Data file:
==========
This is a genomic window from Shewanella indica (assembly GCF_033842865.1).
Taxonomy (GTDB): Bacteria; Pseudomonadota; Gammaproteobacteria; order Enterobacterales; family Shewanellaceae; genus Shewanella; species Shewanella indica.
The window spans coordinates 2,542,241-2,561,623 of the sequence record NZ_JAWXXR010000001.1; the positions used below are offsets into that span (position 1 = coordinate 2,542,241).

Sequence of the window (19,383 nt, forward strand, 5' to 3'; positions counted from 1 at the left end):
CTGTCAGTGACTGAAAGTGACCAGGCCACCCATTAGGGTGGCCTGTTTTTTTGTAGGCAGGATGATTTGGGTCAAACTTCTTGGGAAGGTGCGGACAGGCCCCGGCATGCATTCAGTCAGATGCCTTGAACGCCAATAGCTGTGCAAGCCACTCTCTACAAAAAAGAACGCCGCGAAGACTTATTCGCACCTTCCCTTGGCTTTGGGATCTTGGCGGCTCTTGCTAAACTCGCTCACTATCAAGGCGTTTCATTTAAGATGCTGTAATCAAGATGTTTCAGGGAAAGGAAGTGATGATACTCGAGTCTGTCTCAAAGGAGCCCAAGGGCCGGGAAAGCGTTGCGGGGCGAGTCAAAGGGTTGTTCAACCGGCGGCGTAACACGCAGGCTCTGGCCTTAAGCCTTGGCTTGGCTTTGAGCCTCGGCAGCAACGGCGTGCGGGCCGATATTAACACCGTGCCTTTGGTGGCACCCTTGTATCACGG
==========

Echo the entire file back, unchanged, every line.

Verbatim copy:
This is a genomic window from Shewanella indica (assembly GCF_033842865.1).
Taxonomy (GTDB): Bacteria; Pseudomonadota; Gammaproteobacteria; order Enterobacterales; family Shewanellaceae; genus Shewanella; species Shewanella indica.
The window spans coordinates 2,542,241-2,561,623 of the sequence record NZ_JAWXXR010000001.1; the positions used below are offsets into that span (position 1 = coordinate 2,542,241).

Sequence of the window (19,383 nt, forward strand, 5' to 3'; positions counted from 1 at the left end):
CTGTCAGTGACTGAAAGTGACCAGGCCACCCATTAGGGTGGCCTGTTTTTTTGTAGGCAGGATGATTTGGGTCAAACTTCTTGGGAAGGTGCGGACAGGCCCCGGCATGCATTCAGTCAGATGCCTTGAACGCCAATAGCTGTGCAAGCCACTCTCTACAAAAAAGAACGCCGCGAAGACTTATTCGCACCTTCCCTTGGCTTTGGGATCTTGGCGGCTCTTGCTAAACTCGCTCACTATCAAGGCGTTTCATTTAAGATGCTGTAATCAAGATGTTTCAGGGAAAGGAAGTGATGATACTCGAGTCTGTCTCAAAGGAGCCCAAGGGCCGGGAAAGCGTTGCGGGGCGAGTCAAAGGGTTGTTCAACCGGCGGCGTAACACGCAGGCTCTGGCCTTAAGCCTTGGCTTGGCTTTGAGCCTCGGCAGCAACGGCGTGCGGGCCGATATTAACACCGTGCCTTTGGTGGCACCCTTGTATCACGG